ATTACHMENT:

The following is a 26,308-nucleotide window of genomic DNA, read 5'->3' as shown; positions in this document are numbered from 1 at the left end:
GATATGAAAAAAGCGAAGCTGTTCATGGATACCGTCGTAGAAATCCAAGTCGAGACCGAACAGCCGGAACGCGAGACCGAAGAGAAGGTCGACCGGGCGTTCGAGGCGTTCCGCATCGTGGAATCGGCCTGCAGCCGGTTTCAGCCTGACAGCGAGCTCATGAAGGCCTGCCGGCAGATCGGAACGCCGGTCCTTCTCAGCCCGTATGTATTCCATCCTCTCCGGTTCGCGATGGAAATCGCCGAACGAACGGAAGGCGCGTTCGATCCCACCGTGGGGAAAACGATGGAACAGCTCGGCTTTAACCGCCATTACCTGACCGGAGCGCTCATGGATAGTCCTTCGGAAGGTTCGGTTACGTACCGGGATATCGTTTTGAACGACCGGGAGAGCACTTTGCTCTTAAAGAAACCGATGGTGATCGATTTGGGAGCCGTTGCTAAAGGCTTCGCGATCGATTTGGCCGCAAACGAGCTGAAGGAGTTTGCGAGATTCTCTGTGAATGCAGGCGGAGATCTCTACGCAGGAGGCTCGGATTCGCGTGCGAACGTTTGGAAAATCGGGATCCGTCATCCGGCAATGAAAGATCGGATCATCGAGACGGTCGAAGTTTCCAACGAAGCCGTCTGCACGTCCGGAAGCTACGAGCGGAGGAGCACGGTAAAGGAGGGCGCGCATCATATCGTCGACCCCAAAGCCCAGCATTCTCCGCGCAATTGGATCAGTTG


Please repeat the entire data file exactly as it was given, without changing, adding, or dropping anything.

The following is a 26,308-nucleotide window of genomic DNA, read 5'->3' as shown; positions in this document are numbered from 1 at the left end:
GATATGAAAAAAGCGAAGCTGTTCATGGATACCGTCGTAGAAATCCAAGTCGAGACCGAACAGCCGGAACGCGAGACCGAAGAGAAGGTCGACCGGGCGTTCGAGGCGTTCCGCATCGTGGAATCGGCCTGCAGCCGGTTTCAGCCTGACAGCGAGCTCATGAAGGCCTGCCGGCAGATCGGAACGCCGGTCCTTCTCAGCCCGTATGTATTCCATCCTCTCCGGTTCGCGATGGAAATCGCCGAACGAACGGAAGGCGCGTTCGATCCCACCGTGGGGAAAACGATGGAACAGCTCGGCTTTAACCGCCATTACCTGACCGGAGCGCTCATGGATAGTCCTTCGGAAGGTTCGGTTACGTACCGGGATATCGTTTTGAACGACCGGGAGAGCACTTTGCTCTTAAAGAAACCGATGGTGATCGATTTGGGAGCCGTTGCTAAAGGCTTCGCGATCGATTTGGCCGCAAACGAGCTGAAGGAGTTTGCGAGATTCTCTGTGAATGCAGGCGGAGATCTCTACGCAGGAGGCTCGGATTCGCGTGCGAACGTTTGGAAAATCGGGATCCGTCATCCGGCAATGAAAGATCGGATCATCGAGACGGTCGAAGTTTCCAACGAAGCCGTCTGCACGTCCGGAAGCTACGAGCGGAGGAGCACGGTAAAGGAGGGCGCGCATCATATCGTCGACCCCAAAGCCCAGCATTCTCCGCGCAATTGGATCAGTTG